Debate recap: 12 angry, mostly unnecessary people

Tyler Sabloff | Senior Forum Editor

So, the Democrats just had another debate. Yes, another one. This is now the fourth debate in five months, with eight more scheduled going into the convention. If you aren’t already suffering from election fatigue, then I commend you for having a stronger will than I do. Nevertheless, it’s that time to eat our vegetables and dive into what semi-interesting things happened.

I actually started writing this article before the debate ever occurred. This is because I thought nothing would happen that would change what my initial thoughts were. Now that it’s over, I can confirm that I was right. My biggest take away from this 12-person debate is that most of the candidates had no business still being on stage. I’m sorry, but that’s just way too many people for how late in the game it is. We’re now about a year away from the election, and anyone who believes that the nomination is still a 12-person race is fooling themselves.

Until I saw the lineup for this debate, I had forgotten that Representative Tulsi Gabbard was running and that Tom Steyer was even a person who exists. According to a Quinnipiac poll on Oct. 9, Gabbard and Steyer were collectively polling at an impressive zero percent. At their best, according to The Economist, they each had about three percent of the electorate before this debate—that’s about half an Andrew Yang. When your best polling data is barely nudging above one percent, you don’t belong in this kind of national forum. You clearly have no shot and are just taking time away from the candidates people actually care about.

The one difference between this debate and the preceding ones—other than the growing impeachment inquiry—was that Senator Elizabeth Warren was perceived as the candidate to beat. This was especially clear with attacks on her coming from all ends, particularly from centrist candidates Mayor Pete Buttigeig and Senator Amy Klobuchar, while Vice President Joe Biden essentially blended in with the curtains. Despite dodgy responses on her planned funding for her Medicare for All plan, she held up well against the onslaught of attacks.

In every debate, there is a breakout star, and Tuesday night was Klobuchar’s time to shine. She capitalized on Biden’s relatively quiet night to come out swinging as the centrist candidate ready to take on the progressive wing of the party. Despite polling near the bottom of the list and having little to no presence in early debates, Klobuchar was able to fully make herself known and talk for a whopping 13 minutes and 14 seconds, the third-longest speaking time of any candidate.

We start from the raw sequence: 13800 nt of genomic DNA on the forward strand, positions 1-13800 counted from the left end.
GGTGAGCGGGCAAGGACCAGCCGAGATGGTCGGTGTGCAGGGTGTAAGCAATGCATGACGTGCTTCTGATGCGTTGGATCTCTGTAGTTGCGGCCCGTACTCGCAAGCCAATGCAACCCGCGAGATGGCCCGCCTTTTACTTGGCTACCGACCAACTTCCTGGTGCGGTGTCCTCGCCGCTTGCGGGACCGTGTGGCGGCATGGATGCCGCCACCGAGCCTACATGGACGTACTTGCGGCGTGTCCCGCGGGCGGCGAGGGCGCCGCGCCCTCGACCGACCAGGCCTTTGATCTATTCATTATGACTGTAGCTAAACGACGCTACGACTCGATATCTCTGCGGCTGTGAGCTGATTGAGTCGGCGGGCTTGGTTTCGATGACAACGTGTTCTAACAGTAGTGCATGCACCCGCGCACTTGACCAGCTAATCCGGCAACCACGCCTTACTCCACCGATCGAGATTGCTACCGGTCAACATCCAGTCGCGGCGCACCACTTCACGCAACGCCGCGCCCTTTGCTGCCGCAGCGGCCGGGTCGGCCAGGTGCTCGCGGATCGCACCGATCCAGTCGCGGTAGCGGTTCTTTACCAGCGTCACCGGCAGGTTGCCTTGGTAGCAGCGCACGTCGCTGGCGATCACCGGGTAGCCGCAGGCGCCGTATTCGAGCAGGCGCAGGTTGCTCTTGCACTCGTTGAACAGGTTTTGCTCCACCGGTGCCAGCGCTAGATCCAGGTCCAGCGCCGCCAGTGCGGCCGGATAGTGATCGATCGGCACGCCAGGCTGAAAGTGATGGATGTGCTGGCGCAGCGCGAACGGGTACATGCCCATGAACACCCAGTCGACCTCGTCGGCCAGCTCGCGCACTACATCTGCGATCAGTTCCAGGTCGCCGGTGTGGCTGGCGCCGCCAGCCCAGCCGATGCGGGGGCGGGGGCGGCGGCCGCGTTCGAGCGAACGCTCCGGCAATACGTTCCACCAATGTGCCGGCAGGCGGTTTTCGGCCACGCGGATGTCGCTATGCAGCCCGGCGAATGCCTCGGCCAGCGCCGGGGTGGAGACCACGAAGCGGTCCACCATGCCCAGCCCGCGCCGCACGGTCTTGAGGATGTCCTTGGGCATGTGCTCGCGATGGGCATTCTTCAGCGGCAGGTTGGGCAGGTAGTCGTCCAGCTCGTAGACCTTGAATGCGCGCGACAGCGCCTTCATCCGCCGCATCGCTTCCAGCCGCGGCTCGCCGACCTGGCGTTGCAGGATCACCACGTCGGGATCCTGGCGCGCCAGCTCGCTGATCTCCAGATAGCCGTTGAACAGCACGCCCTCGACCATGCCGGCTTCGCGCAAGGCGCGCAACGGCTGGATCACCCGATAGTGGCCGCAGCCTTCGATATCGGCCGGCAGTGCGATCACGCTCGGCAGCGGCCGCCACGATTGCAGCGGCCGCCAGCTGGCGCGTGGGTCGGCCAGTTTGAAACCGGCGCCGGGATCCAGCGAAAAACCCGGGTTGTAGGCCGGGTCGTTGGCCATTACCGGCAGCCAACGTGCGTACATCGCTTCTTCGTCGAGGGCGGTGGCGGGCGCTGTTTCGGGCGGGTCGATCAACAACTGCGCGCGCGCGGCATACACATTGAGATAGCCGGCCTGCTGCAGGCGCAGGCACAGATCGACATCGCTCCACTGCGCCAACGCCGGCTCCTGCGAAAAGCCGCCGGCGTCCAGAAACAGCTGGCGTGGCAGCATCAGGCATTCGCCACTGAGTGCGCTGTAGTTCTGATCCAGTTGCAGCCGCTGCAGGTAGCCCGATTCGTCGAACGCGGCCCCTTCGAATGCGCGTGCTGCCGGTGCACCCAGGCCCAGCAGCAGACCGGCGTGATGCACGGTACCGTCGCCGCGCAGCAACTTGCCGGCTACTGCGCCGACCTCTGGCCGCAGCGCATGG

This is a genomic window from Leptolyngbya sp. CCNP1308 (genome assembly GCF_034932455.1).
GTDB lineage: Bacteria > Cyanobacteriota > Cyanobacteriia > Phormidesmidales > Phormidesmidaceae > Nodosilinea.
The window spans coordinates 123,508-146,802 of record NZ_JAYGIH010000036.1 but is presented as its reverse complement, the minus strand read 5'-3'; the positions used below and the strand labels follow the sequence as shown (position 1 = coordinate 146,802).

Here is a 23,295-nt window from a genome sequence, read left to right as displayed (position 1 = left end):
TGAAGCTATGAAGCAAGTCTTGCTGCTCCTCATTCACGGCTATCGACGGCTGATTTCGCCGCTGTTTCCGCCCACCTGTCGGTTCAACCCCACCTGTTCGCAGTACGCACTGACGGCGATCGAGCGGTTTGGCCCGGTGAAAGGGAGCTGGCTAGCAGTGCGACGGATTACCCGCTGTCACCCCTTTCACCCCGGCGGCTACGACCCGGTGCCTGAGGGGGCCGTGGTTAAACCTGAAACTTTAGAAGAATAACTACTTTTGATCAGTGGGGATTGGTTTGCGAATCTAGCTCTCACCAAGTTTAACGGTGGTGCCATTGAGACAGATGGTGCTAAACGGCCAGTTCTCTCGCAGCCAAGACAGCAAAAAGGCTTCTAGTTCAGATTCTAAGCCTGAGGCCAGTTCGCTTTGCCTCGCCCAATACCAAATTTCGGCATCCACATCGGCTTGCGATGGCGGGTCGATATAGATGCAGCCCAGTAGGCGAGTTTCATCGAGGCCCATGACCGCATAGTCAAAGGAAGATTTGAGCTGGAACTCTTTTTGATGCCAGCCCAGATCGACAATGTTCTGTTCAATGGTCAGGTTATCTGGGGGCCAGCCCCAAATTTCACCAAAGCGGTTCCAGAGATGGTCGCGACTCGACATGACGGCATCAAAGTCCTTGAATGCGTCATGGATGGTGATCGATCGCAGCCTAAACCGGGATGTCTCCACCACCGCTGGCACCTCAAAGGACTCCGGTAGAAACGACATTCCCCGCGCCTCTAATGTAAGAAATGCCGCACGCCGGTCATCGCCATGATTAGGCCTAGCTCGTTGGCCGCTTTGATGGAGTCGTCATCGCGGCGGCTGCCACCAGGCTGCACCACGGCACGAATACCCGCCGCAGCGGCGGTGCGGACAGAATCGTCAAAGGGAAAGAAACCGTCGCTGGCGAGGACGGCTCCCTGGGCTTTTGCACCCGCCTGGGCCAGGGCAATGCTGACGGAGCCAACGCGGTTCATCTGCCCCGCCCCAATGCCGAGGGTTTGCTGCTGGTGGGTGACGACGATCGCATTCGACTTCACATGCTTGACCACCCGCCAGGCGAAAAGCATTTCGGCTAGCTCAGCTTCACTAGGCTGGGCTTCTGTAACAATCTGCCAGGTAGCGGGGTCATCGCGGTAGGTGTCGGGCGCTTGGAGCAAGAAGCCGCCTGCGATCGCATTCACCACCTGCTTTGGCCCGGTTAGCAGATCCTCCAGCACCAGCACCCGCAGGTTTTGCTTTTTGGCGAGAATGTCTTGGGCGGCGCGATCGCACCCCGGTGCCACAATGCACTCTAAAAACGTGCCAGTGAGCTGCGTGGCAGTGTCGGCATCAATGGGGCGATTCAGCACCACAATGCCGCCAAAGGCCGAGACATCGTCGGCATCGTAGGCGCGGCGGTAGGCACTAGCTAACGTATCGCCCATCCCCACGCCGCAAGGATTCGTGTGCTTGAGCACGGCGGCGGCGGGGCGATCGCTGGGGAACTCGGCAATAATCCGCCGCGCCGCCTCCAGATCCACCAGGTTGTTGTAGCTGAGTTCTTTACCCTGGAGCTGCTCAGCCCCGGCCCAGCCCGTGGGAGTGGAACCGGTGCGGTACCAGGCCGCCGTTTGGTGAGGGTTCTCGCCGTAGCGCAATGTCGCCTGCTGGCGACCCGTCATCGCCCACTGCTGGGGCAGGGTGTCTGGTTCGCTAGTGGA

Klobuchar definitely has a lot going for her as a Midwestern straight-talker that can appeal to working-class Americans, as well as being a younger alternative to Biden (there’s also that whole ‘being abusive to her office staff’ thing, but let’s not talk about that). The problem is that Klobuchar is another Democrat in the same vein of John Kerry and Hillary Clinton, who thinks the only way to win is to run as Republican-lite. Most of her capitalizing moments in debates have been telling other candidates that their plans are unrealistic and overambitious, providing little in the way of her own ideas. She comes off as a candidate who feels the best course is upholding the status quo.

Buttigieg also took a few shots of his own, firing at Former Representative Beto O’Rourke in a heated exchange over the latter’s proposed mandatory assault weapon buyback program. It was a new turn for Buttigieg who, up to this point, has claimed to be above the infighting, instead this time taking a much more angry and combative approach. Similar to Klobuchar, Buttigieg tried to position himself as a middle-of-the-road moderate with a no-can-do attitude.

Running as a moderate candidate to try to win over Republicans has historically not worked for the Democrats. This was the logic behind the nominations of both Kerry and Clinton, and we all know how that worked out. Candidates like Klobuchar and Buttigieg serve little other purpose than to try and win over independents and Never Trump Republicans, losing Democrats along the way.

The Democrats are at a massive point of rebranding, where who they nominate will define who they are as a party. To run as a candidate with no bold ideas whose only purpose on stage is to tell other candidates that their ideas are too bold is useless. Klobuchar is not a reality check. She’s the human version of the Magic Conch from Spongebob Squarepants. This is not a time to shy away from bold ideas; they should be embraced to prove the Democrats are willing to go to great lengths to help the American people. For how many times as candidates will invoke former President Barack Obama in these debates, you would assume they would remember that his slogan was “Yes We Can”, not “No We Can’t.”

Sign up for the email edition

Stay up to date with everything happening at Washington University and beyond.